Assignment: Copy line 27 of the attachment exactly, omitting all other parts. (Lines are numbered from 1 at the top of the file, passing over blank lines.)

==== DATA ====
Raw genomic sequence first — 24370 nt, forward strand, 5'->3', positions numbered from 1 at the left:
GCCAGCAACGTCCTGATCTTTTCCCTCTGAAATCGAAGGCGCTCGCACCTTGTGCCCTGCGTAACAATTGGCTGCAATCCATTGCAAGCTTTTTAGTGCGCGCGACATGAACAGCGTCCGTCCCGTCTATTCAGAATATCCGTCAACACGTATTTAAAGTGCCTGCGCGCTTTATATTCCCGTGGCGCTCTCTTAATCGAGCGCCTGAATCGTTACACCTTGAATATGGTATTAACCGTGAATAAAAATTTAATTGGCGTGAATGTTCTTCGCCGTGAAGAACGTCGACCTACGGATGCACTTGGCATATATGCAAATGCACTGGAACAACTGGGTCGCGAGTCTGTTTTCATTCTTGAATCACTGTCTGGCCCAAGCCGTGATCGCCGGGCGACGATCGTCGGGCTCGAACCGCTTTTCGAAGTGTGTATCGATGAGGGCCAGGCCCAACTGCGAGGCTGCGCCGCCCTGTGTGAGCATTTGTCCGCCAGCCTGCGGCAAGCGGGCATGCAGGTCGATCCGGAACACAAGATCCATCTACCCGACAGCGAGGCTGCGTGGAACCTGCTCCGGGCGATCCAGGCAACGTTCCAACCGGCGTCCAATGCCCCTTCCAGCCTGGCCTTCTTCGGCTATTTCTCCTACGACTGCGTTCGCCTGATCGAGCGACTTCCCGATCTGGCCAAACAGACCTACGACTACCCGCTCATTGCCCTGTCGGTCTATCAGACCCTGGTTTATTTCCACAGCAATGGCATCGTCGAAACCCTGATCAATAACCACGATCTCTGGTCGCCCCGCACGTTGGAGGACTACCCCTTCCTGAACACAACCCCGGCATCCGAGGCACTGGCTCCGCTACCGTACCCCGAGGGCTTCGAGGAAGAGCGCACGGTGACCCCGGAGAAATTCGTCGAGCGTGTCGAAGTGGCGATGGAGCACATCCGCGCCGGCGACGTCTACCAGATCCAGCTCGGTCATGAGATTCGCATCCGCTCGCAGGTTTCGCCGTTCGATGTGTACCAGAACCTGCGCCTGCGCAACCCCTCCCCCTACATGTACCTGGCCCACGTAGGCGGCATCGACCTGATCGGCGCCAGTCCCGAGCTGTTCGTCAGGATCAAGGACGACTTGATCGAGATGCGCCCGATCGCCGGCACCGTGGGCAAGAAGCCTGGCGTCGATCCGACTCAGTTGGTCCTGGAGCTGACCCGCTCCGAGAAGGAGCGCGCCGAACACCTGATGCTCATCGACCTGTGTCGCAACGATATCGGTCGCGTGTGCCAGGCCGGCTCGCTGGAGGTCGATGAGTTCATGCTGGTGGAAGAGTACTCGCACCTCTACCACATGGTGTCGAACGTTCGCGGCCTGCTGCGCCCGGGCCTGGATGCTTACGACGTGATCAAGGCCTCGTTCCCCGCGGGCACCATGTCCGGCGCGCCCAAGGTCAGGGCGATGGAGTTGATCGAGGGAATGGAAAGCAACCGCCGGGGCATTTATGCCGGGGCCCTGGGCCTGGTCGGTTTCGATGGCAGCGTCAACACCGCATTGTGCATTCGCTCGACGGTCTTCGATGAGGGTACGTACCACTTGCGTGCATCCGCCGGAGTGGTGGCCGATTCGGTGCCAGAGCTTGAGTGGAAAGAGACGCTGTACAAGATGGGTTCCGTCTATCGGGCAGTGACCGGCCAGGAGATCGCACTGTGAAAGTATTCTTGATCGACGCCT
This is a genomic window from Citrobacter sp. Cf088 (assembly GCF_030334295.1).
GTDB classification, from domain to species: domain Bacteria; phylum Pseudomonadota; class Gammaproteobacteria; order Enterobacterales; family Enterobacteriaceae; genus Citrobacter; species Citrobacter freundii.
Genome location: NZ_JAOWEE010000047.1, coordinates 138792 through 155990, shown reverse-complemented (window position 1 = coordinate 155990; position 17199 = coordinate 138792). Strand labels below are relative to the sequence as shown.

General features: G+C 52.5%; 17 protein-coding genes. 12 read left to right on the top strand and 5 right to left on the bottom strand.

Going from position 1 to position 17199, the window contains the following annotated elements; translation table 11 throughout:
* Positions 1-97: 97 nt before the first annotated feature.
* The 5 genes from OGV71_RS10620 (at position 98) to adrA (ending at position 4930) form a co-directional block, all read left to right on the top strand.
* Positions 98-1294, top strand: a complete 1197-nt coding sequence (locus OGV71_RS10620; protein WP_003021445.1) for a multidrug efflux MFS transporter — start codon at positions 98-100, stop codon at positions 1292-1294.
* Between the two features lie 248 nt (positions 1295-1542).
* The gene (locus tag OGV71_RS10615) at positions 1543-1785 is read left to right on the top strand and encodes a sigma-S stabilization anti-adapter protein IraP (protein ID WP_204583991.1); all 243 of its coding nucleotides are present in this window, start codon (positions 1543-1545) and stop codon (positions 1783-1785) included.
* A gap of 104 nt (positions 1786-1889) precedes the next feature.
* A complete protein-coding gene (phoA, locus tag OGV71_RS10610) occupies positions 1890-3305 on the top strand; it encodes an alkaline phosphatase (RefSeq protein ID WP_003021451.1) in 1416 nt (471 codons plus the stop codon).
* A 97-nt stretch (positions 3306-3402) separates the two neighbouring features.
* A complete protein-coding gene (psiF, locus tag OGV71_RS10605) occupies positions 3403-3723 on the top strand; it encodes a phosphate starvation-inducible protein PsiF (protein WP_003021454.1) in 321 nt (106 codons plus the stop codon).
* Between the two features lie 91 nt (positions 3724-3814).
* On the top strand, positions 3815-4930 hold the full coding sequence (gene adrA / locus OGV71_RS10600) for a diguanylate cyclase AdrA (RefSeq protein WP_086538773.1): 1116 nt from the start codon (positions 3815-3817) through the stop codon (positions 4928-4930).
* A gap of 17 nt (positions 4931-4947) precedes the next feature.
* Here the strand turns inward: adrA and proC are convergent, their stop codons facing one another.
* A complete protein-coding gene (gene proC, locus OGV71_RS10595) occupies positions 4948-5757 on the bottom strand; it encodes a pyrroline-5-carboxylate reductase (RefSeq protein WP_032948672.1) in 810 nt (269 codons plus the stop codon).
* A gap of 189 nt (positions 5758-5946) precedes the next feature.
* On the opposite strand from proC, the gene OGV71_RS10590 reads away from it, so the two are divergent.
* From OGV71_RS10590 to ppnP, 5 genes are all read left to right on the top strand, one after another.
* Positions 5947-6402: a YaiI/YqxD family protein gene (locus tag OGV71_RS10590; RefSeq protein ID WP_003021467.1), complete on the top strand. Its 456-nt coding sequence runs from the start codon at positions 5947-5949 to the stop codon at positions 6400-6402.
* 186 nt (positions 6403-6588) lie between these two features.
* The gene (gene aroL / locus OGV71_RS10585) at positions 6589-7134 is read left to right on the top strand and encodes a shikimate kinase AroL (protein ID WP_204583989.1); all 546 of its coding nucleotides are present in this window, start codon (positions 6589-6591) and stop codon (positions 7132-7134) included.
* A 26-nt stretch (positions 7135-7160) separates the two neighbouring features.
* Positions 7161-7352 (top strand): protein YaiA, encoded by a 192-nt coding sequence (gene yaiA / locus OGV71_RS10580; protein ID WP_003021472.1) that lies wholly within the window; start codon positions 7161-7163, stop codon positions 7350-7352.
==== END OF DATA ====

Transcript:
* The gene (gene aroL / locus OGV71_RS10585) at positions 6589-7134 is read left to right on the top strand and encodes a shikimate kinase AroL (protein ID WP_204583989.1); all 546 of its coding nucleotides are present in this window, start codon (positions 6589-6591) and stop codon (positions 7132-7134) included.